As the sport of Brazilan jiu jitsu grows there are going to be more opportunities to train full time, but the majority of students must try to balance work, school, family, and training. Everyone wants to train like they are getting ready for the black belt division at the Mundials, but thinking like this can lead to injury and overtraining.
It is not easy to balance all the elements in our lives. That does not mean you should not train hard, but in order to improve you need to train consistently. When training time is limited your goal is to get as much as you can out of every training session. The key to getting the most out of each session is actually what goes on when you’re not at the academy, dojo, or gym. If you have not recovered from a previous training session your current one will suffer. To improve your recovery (and your training) you need to focus on nutrition, mobility, and sleep.
Tip #1: Nutrition
If you ask the average Brazilian jiu jitsu student what their diet looks like you will get some scary responses. Some students eat very little, thinking starving themselves will help them drop weight for a tournament. Others eat everything, thinking they are going to burn off the extra calories.
Your number one priority when it comes to nutrition for Brazilian jiu jitsu is performance. You will submit no one if you are not able to perform. One of the hardest things is trying to balance performance and weight. Eat too much and you may not make weight for a tournament. Eat too little and you will not be able to perform your best. To make up for this people cut out food groups – fats and carbohydrates are the two most common. The problem with this is that carbohydrates are needed to replenish glycogen and fats are needed for healthy hormone production. Cutting any of them out completely will not help your performance. You can find all different types of calorie calculators on the Internet, but the average person does not have time to weigh and measure every drop of food he or she eats. A simpler way to keep your nutrition in order is to match your activity to your food. On the days you train hard eat more, on the days you don’t eat less.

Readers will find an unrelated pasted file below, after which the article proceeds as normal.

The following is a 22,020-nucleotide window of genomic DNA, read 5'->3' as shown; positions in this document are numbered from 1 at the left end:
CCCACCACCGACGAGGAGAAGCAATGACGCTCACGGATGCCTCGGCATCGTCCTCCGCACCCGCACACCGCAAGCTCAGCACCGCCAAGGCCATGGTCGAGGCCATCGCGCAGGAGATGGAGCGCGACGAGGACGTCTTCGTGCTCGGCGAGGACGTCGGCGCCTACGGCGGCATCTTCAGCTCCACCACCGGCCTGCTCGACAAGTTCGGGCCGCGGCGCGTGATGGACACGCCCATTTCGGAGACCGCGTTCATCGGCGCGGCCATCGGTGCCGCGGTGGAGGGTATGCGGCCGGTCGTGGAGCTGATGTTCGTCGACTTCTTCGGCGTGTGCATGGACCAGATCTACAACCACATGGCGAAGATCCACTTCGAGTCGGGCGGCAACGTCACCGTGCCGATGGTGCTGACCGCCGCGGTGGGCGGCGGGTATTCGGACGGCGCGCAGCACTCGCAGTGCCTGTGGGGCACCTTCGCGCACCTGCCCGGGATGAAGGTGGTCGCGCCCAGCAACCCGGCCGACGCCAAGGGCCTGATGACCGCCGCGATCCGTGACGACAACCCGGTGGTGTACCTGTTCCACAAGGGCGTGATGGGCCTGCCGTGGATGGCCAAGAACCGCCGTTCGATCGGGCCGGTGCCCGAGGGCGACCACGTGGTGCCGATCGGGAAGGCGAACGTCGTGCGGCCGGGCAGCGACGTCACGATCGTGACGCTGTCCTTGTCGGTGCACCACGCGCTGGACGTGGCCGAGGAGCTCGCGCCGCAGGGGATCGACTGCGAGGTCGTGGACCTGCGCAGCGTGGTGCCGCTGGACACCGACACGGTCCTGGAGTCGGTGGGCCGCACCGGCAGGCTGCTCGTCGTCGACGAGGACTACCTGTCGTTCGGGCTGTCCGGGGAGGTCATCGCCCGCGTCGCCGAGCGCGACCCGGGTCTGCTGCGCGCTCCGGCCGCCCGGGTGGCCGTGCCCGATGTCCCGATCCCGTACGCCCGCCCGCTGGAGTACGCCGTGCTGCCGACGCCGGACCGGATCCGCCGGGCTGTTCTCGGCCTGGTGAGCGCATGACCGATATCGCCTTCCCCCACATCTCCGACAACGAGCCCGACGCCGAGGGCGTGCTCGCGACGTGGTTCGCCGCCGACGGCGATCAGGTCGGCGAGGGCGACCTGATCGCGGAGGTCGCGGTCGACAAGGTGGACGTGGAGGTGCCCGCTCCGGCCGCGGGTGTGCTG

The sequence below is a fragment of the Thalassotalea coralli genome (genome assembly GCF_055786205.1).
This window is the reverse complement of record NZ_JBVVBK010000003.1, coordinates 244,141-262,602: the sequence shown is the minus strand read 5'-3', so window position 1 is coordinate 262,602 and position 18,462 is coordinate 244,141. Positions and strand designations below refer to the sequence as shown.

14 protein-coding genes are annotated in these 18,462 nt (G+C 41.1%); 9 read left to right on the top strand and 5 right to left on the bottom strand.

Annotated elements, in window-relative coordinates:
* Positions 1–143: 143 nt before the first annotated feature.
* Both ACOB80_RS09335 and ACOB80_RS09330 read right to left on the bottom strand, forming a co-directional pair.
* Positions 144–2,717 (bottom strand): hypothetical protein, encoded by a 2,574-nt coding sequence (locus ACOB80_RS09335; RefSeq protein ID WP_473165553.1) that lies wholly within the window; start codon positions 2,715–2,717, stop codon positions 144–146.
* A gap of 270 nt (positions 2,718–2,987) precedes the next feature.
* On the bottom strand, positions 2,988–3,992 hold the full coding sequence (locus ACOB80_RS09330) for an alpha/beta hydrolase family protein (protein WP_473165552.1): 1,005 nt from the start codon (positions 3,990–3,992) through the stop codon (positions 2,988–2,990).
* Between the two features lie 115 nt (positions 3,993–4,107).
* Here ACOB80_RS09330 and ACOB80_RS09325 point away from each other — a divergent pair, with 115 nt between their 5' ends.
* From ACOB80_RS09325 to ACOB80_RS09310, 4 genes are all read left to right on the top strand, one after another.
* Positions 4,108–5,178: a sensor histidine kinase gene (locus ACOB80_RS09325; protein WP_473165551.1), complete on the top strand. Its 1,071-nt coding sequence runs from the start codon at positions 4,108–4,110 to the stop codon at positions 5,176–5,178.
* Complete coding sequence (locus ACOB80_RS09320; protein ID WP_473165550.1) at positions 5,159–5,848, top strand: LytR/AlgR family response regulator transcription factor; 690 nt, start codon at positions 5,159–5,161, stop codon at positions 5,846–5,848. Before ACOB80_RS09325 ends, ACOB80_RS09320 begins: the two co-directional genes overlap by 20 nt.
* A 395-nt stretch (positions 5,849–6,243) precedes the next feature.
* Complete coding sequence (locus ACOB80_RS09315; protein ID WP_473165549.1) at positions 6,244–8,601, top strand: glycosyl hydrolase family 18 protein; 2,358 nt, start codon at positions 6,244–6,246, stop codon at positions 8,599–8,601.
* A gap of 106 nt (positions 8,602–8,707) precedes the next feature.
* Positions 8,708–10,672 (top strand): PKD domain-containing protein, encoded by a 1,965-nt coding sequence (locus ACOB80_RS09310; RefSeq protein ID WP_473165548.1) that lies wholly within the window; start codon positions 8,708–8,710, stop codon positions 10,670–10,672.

Brazilian jiu jitsu training sessions can be as hard on someone’s body as a killer session in the weight room. It’s one of the few sports that is a mix of anaerobic and aerobic. There are periods when you are sprinting and there are others when you are jogging. There are positions that look similar to strength training movements. Framing away from side control to get your guard back looks similar to an incline press. The physical demands of Brazilian jiu jitsu are enough to deplete glycogen and damage muscle tissue. Most people understand that after a weight training session they need to have some type of recovery drink or meal. Yet after a Brazilian jiu jitsu training session few people take the time for a recovery shake.
You will find all types of recovery drinks out there with various ratios of protein to carb. Do not worry about ratios at first. Just get some protein and carbohydrates in your system within an hour of your training session. A scoop of whey and a banana works great, or some lean protein and white rice or sweet potato. An hour or so later eat again – some more protein and carbs. If you are trying to drop body fat, then eat fewer carbs in your second recovery meal. If you want to gain weight, you should eat more carbs. Try to limit fat during the two post workout meals. Fat tends to slow absorption after you workout and we want to get nutrients back in the body fast.
Tip #2: Mobility